The inspiratory flow-control means preferably comprises a proportional solenoid valve, and the means for isolating preferably comprises a second inspiratory conduit and means for prohibiting the gas from flowing from the second inspiratory conduit to the first inspiratory conduit.
The pressure-control means preferably includes a diaphragm or balloon-type valve and means for connecting the first inspiratory conduit to the back chamber of the diaphragm valve. In one embodiment, the connecting means connects the first inspiratory conduit directly to the back chamber of the diaphragm valve and comprises means for releasing the gas to the surrounding atmosphere. In a second embodiment, the connecting means comprises a two-position solenoid valve. In one of the solenoid valve's two positions, the valve provides means for releasing the gas to the surrounding atmosphere and for connecting the first inspiratory conduit to the back chamber of the diaphragm valve. In the other of the solenoid valve's two positions, it provides means for preventing the release of gas to the surrounding atmosphere and for connecting a supply of gas at a predetermined pressure to the back chamber of the diaphragm valve. The connecting means also may comprise means for releasing the gas to an exhaust space having a pressure below that of the surrounding atmosphere.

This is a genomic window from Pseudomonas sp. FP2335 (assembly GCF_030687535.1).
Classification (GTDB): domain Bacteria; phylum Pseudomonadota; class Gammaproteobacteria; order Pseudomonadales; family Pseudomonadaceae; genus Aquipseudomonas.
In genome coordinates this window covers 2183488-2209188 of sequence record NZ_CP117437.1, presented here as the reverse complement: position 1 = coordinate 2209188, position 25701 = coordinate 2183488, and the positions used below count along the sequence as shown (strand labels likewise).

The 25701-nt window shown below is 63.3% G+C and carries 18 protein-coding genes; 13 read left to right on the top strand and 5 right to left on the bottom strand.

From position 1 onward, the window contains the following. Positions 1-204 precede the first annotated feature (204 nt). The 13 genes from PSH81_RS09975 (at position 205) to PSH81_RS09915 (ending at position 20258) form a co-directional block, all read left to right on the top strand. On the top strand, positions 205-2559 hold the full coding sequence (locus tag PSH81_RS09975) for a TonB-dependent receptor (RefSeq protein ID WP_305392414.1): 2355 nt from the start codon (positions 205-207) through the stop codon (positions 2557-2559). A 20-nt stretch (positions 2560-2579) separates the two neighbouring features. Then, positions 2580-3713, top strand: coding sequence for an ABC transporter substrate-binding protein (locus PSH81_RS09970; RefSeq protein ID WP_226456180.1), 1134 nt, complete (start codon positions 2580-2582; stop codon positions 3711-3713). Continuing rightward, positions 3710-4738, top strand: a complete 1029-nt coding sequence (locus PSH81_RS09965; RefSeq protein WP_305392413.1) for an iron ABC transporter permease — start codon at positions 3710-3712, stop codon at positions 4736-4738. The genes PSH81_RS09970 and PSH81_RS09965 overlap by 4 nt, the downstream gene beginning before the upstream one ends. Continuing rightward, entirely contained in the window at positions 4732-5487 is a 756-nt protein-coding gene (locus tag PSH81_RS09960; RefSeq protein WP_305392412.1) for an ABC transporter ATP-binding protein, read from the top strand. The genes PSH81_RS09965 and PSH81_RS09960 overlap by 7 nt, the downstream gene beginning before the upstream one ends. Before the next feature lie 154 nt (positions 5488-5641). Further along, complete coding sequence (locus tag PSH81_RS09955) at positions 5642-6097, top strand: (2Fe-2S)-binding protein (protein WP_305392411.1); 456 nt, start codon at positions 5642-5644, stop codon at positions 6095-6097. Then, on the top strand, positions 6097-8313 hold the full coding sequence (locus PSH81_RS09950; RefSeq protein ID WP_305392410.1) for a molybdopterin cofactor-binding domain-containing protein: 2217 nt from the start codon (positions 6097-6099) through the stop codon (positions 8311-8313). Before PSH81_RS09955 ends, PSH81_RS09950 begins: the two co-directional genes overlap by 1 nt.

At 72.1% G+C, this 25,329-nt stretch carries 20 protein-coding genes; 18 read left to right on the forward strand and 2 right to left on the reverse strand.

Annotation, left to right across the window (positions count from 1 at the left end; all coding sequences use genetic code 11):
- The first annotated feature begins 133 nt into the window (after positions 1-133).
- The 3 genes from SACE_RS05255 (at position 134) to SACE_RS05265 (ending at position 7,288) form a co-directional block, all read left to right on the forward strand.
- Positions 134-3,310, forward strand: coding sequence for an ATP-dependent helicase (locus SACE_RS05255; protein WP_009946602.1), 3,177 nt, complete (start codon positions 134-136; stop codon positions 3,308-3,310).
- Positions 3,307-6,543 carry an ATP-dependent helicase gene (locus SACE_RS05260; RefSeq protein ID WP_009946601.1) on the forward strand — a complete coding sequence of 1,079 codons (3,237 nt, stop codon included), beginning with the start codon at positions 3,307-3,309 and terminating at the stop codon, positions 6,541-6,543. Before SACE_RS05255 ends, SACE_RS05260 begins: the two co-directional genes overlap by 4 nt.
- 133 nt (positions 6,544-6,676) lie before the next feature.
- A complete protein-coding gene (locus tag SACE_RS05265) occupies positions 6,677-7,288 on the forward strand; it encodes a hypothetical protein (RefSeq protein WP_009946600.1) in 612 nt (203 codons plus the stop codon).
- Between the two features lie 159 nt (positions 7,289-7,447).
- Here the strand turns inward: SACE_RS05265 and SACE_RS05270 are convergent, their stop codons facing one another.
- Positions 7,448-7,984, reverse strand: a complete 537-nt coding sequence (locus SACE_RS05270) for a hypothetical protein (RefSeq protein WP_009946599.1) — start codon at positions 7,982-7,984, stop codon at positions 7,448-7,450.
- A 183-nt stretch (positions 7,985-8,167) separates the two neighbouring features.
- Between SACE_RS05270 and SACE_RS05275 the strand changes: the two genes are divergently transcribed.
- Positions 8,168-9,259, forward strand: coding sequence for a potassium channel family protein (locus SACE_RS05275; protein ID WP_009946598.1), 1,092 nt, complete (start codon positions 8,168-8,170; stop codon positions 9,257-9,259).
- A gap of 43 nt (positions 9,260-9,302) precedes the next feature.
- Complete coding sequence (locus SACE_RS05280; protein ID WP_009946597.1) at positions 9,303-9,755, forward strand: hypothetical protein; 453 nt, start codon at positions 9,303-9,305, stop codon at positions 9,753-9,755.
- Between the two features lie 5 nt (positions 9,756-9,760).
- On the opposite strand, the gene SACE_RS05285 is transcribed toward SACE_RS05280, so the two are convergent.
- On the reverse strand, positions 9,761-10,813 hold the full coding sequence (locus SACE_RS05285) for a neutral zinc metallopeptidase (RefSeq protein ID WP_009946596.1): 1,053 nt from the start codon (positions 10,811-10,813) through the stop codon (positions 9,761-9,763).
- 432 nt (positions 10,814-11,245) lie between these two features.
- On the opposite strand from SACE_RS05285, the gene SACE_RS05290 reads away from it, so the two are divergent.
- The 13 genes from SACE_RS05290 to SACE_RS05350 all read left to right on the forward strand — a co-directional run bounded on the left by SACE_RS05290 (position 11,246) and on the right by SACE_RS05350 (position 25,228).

In a further aspect of the present invention, the medical ventilator comprises processing means and pressure feedback means for detecting the pressure of the gas within the first inspiratory conduit. The pressure feedback means provides a signal indicative of this pressure to the processing means, and the processing means in turn controls the inspiratory flow-control means to cause the pressure within the first inspiratory conduit to track a desired pressure. The feedback means alternatively may be placed within the terminal space or at any other location within the pneumatic circuit.